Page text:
5. The Man Eaters of Tsavo by Colonel Henry Patterson
Patterson was a Lieutenant Colonel in the British East Africa Company who was assigned to build a railroad bridge over the Tsavo River in Africa. The locals were terrorized and routinely killed by a pair of man-eating lions. The locals dubbed them the Ghost in the Darkness.
Patterson’s tale of trying to build the bridge and fight off the man eaters is a very action packed and suspenseful tale. The lions terrorized the natives for over a year and completely halted the construction of the bridge.
It was the basis for the movie the Ghost in the Darkness starring Michael Douglas in 1998.
6. Touching the Void by Joe Simpson
Another mountaineering tale set in the Peruvian Andes. Simpson and his climbing partner, Simon Yates, attempted to climb the Siula Grande peak. Known to be deadly and treacherous.
Simpson fell off the peak and broke his leg. Yates attempted to lower him down but was forced to cut Simpson free to save his own life. Yates presumed Simpson was dead and returned to base camp. Simpson was not dead and spent the next 3.5 days crawling his way out of the mountains, frostbitten and hypothermic, just before Yates was about to leave.
7. Into the Wild by Jon Krakauer
Another entry by Krakauer, Into the Wild tells the tale of Christopher McCandless, who sacrificed a bright future for a life spent on the road. McCandless eventually finds his way to Alaska, where his goal is to survive on his own in the tough Alaskan wilderness.
Krakauer does a magnificent job of relaying the psychological effect that time spent in isolation had on McCandless, who eventually realizes that a life spent without the company of others is no life at all.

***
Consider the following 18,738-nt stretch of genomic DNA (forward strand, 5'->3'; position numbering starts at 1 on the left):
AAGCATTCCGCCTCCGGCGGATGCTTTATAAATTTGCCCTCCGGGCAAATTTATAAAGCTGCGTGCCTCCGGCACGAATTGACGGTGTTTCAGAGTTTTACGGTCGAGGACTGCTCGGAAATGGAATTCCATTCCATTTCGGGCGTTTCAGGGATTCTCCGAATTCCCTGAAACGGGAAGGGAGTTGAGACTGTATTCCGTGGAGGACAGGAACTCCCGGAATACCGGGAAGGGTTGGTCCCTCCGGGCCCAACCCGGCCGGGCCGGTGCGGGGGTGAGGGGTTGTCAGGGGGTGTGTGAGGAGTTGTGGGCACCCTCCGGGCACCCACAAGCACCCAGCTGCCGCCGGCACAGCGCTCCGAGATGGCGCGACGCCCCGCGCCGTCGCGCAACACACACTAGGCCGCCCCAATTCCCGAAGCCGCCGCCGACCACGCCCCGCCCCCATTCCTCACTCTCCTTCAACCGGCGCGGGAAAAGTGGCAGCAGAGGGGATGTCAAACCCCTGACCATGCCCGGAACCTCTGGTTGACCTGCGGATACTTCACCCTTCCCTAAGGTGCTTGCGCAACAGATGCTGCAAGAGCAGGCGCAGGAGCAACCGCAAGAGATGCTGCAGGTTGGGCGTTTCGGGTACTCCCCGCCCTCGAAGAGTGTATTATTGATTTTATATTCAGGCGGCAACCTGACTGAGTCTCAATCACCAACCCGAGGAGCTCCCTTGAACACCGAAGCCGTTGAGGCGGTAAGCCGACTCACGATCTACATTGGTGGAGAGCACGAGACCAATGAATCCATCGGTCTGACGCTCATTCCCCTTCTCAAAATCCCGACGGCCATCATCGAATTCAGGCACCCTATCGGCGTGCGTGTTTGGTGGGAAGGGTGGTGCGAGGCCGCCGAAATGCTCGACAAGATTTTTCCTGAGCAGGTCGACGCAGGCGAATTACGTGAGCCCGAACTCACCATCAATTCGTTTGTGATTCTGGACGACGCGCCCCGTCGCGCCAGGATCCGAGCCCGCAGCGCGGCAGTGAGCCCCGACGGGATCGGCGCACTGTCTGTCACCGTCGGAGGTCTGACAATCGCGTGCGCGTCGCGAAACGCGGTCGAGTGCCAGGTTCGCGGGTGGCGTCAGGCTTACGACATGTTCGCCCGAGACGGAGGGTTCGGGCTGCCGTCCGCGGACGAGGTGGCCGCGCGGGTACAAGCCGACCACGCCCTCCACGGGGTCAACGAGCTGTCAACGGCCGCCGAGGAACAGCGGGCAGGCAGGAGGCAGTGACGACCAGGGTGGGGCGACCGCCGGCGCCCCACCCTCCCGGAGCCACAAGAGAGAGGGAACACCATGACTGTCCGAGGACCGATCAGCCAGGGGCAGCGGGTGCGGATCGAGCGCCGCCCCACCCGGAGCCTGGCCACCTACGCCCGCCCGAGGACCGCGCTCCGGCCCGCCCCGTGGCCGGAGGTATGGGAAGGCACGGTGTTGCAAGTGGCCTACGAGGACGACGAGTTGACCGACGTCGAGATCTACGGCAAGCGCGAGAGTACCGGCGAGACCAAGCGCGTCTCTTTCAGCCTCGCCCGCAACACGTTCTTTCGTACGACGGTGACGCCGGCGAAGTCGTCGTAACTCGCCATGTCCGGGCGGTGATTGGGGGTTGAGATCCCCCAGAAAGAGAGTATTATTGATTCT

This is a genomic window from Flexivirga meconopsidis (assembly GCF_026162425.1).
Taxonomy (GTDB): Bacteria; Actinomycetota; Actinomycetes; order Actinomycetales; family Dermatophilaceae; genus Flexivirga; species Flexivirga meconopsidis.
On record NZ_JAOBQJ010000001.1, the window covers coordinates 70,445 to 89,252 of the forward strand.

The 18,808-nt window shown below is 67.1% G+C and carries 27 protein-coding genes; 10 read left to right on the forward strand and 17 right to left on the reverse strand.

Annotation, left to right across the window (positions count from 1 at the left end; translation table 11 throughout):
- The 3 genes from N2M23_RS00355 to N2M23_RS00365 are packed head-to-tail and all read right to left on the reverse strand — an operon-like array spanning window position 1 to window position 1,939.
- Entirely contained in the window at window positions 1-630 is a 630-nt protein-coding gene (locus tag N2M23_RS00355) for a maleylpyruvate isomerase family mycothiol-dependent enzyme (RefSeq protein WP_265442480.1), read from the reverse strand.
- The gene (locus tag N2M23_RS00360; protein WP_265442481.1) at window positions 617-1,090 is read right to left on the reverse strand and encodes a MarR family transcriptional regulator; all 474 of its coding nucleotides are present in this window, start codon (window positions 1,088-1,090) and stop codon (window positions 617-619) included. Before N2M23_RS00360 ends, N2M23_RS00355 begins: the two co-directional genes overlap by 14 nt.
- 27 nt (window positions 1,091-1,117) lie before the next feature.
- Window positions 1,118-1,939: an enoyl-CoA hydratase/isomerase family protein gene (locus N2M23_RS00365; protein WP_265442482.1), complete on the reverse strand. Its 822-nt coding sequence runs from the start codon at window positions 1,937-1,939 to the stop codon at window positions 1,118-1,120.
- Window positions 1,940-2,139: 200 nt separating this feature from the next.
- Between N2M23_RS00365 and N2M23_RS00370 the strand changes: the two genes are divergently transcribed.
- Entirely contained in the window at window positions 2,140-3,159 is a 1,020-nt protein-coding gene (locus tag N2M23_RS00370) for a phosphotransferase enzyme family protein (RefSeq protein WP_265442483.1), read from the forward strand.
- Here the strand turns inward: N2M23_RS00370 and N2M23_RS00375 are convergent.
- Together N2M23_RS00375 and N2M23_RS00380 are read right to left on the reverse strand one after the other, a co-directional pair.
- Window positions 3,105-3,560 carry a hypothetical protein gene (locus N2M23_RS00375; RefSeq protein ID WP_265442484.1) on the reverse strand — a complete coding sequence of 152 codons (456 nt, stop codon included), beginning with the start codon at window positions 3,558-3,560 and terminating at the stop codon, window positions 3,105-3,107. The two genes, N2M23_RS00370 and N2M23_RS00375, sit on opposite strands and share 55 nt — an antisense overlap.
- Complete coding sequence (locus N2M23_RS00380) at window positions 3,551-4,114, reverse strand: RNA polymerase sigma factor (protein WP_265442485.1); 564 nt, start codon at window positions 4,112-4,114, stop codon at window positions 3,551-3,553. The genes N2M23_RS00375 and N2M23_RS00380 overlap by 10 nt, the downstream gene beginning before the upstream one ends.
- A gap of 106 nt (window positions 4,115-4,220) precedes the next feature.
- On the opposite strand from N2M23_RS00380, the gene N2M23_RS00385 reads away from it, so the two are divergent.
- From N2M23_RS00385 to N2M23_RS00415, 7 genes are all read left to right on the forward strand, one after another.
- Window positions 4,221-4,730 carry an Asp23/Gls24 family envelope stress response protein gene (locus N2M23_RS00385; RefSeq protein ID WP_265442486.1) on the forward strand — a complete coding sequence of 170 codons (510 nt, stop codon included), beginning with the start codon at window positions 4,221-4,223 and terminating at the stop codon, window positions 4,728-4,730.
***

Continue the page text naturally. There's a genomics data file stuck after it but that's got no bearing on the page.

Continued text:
McCandless’ decomposed body was found four months after his disappearance into the wild by a local hunter.
8. Skeletons on the Zahara by Dean King
King examines the aftermath of the wreck of The Commerce off the coast of Africa in 1815. The crew was forced ashore and made a harrowing trek across the Sahara Desert. King did an incredible job of researching the journals to recreate the tale of the crew’s survival in one of the harshest environments on Earth.
9. In Harm’s Way: The Sinking of the U.S.S. Indianapolis and the Extraordinary Story of Its Survivors by Doug Stanton
317 sailors out of 880 survived for 4 days in the freezing water of the Pacific after their ship, the U.S.S. Indianapolis, was sunk by a Japanese Submarine in July 1945. Many of the men did not have lifejackets and were constantly fighting off shark attacks in the frigid Pacific waters.
10. The Perfect Storm by Sebastian Junger
Junger tells the tale of the fishing boat, the Andrea Gail, which was lost at sea on Halloween in 1991 during an epic Nor’easter storm. This is a must read for anyone who is interested in the life of a commercial fisherman.
All these great books are titles that any man of adventure should become familiar with. These tragic tales of survival should serve as an inspiration for men everywhere.